Located in Northwest Michigan on the shore of Lake Michigan in Benzie and Leelanau Counties. Sleeping Bear Dunes is a scenic 35 mile stretch of Lake Michigan's coastline, plus North and South Manitou Islands (The Islands sit just off the mainland coast, appearing every bit as the cubs in Native American legend who were lost to the deep waters while Mama Bear on the mainland watched in desperation). The area has beautiful natural features, including miles and miles of unpopulated sand beaches, woods and forests, and awe-inspiring sand dunes created by glaciers and other geological processes unfolding yet today. The Lakeshore’s history is replete with maritime and lumbering adventure as well as agricultural development. The natural harbors at South and North Manitou Islands brought safe haven to many a ship, while other ships that were not so fortunate shipwrecked, many still lying on the lake bottom. Historical features throughout the Park’s acreage on the Islands and on the Mainland are many, including an 1871 lighthouse, three former Life-Saving Service/Coast Guard Stations, Port Oneida (a historically significant former farming community), Boekelodge (an old, restored cabin deep in the woods of Benzie County), Glen Haven (a tiny community removed from their homes by the establishment of the Park), and many other features. The Lakeshore comprises 56,993 federal acres and 4,194 non-federal acres.
ORAL STATEMENT BY
JEANNETTE A. FEEHELEY
President, Citizens for Access to the Lakeshore (CAL)
P O Box 96, Beulah MI 49617-0096 www.citizensforaccesstothelakeshore.com
before the U.S. House of Representatives Committee on Natural Resources Subcommittee on Public Lands and Environmental Regulation
July 23, 2013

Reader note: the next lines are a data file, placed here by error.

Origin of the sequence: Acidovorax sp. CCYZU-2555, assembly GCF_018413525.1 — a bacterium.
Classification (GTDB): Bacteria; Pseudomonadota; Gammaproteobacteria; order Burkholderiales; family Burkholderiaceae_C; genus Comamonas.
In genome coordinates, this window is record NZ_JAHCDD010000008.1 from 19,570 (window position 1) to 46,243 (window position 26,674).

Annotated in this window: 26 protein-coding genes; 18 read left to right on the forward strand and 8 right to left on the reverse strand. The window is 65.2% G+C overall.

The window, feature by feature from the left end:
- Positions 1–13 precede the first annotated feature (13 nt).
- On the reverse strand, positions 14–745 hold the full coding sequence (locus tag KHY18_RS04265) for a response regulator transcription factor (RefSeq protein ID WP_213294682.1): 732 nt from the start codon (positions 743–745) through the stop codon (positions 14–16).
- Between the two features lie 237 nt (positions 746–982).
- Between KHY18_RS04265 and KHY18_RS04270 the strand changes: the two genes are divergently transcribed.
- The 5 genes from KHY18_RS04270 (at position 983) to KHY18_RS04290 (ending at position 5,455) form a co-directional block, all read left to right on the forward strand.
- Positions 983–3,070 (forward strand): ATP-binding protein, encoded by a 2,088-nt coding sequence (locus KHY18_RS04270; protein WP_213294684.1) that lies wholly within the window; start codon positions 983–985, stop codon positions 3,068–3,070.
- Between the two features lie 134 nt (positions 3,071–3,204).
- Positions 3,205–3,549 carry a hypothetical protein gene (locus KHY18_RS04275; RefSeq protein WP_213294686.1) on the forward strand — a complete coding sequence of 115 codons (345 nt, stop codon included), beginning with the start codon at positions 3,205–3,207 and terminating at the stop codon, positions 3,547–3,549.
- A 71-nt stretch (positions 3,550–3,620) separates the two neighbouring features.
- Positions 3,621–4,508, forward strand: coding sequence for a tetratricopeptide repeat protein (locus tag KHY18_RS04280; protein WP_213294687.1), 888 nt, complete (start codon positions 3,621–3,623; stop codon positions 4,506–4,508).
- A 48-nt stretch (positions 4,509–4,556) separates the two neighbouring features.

RE: Sleeping Bear Dunes National Lakeshore Conservation and Recreation Act (H.R. 163) Chairman Bishop, Ranking Member Grijalva, Members of the Subcommittee, Thank you. My name is Jeannette Feeheley. I am President of Citizens for Access to the Lakeshore. We ask your support for our Congressman Dr. Dan Benishek’s H.R. 163. We are grateful to Dr. Benishek and his many co-sponsors, including the Honorables Bill Huizenga and Dave Camp who, prior to redistricting, represented the counties where the Park is located. We are grateful to our Michigan Senators who sponsored an identical bill, S 23, which passed the Senate in June. The effort has been bicameral and bipartisan since inception. The Park is young and had an uneasy birth. It wasn’t until 1970 that Michigan citizens were finally persuaded to yield a swath of prime Lake Michigan shoreline to the care of the federal government. The enabling legislation assured it would henceforth be preserved for the recreation and enjoyment of the public. The following two decades were difficult because, except for two small, state-owned parcels, all the land was already owned. Families with generational ties to the land were required to sell and move. Some were happy, some were not, but the land was slowly acquired, sometimes by eminent domain. The promise, though, was that henceforth, all generations, no matter where they lived, could come to this special place and recreate. However, in 2002, we learned that the Park Service was finalizing a new General Management Plan (GMP) that would close the county roads to the beaches. The GMP would also wipe out the area’s human history. Local folks, including local businesses, were outraged. Not only would we lose access to our beloved Park, but also the tourism on which our economy depends. The Park Service said they were acting on a “mandate” from Congress. A little-known 1981 Wilderness Study had failed to achieve the approval of the Secretary of Interior. When, the next year, the Park’s enabling legislation was amended to address acquisition issues, some in Congress used that bill to convince their colleagues to give statutory weight to the unapproved Wilderness Study. The 1982 statute created “de facto” wilderness outside the procedures of the Wilderness Act. In 2002, our organization was founded and brought these problems to our elected officials, who put pressure on the Park Service to withdraw the offensive GMP and begin listening to folks. In 2006, the Park Service began a new Wilderness Study. To their credit, they created a new process that genuinely solicited public input, more than had ever been done anywhere in the history of the Park Service. It worked. In 2009, a new GMP and Wilderness Study were adopted with the enthusiastic support of the Park’s stakeholders. However, the new Plan cannot be fully implemented until Congress removes that 1982 mandate by designating the access-friendly Wilderness boundaries of H.R. 163. The bill is a win-win for those who like wilderness and those who want public access and varied recreation. The local economy needs this bill. The business community joins our citizens’ group in urging your support. Thank you for the opportunity to speak. Written Testimony